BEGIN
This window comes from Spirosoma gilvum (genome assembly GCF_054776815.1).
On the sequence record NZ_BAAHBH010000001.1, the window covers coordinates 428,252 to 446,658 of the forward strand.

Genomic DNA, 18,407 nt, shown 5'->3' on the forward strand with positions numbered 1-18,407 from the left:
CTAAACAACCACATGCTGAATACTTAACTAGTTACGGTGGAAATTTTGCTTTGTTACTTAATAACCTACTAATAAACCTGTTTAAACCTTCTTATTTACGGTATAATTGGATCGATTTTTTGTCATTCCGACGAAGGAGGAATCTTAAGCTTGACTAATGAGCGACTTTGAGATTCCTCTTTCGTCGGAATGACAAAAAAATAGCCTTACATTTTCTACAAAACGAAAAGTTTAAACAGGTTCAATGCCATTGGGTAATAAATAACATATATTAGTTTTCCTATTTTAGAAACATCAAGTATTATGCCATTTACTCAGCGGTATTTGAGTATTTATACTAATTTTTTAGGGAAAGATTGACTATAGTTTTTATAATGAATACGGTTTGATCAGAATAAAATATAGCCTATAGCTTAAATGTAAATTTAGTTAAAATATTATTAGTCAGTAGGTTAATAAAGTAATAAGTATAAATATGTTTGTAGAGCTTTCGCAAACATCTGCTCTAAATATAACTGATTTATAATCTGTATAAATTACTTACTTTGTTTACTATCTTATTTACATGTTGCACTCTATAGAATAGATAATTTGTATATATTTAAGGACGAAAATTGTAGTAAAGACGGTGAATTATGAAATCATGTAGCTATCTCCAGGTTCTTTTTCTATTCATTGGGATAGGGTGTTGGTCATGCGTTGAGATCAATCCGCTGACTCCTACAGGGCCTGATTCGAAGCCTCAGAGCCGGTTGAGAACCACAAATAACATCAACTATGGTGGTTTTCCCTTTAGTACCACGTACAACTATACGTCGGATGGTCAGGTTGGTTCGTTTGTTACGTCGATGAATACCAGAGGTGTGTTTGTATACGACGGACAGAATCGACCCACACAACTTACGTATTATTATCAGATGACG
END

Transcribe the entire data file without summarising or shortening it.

This window comes from Spirosoma gilvum (genome assembly GCF_054776815.1).
On the sequence record NZ_BAAHBH010000001.1, the window covers coordinates 428,252 to 446,658 of the forward strand.

Genomic DNA, 18,407 nt, shown 5'->3' on the forward strand with positions numbered 1-18,407 from the left:
CTAAACAACCACATGCTGAATACTTAACTAGTTACGGTGGAAATTTTGCTTTGTTACTTAATAACCTACTAATAAACCTGTTTAAACCTTCTTATTTACGGTATAATTGGATCGATTTTTTGTCATTCCGACGAAGGAGGAATCTTAAGCTTGACTAATGAGCGACTTTGAGATTCCTCTTTCGTCGGAATGACAAAAAAATAGCCTTACATTTTCTACAAAACGAAAAGTTTAAACAGGTTCAATGCCATTGGGTAATAAATAACATATATTAGTTTTCCTATTTTAGAAACATCAAGTATTATGCCATTTACTCAGCGGTATTTGAGTATTTATACTAATTTTTTAGGGAAAGATTGACTATAGTTTTTATAATGAATACGGTTTGATCAGAATAAAATATAGCCTATAGCTTAAATGTAAATTTAGTTAAAATATTATTAGTCAGTAGGTTAATAAAGTAATAAGTATAAATATGTTTGTAGAGCTTTCGCAAACATCTGCTCTAAATATAACTGATTTATAATCTGTATAAATTACTTACTTTGTTTACTATCTTATTTACATGTTGCACTCTATAGAATAGATAATTTGTATATATTTAAGGACGAAAATTGTAGTAAAGACGGTGAATTATGAAATCATGTAGCTATCTCCAGGTTCTTTTTCTATTCATTGGGATAGGGTGTTGGTCATGCGTTGAGATCAATCCGCTGACTCCTACAGGGCCTGATTCGAAGCCTCAGAGCCGGTTGAGAACCACAAATAACATCAACTATGGTGGTTTTCCCTTTAGTACCACGTACAACTATACGTCGGATGGTCAGGTTGGTTCGTTTGTTACGTCGATGAATACCAGAGGTGTGTTTGTATACGACGGACAGAATCGACCCACACAACTTACGTATTATTATCAGATGACG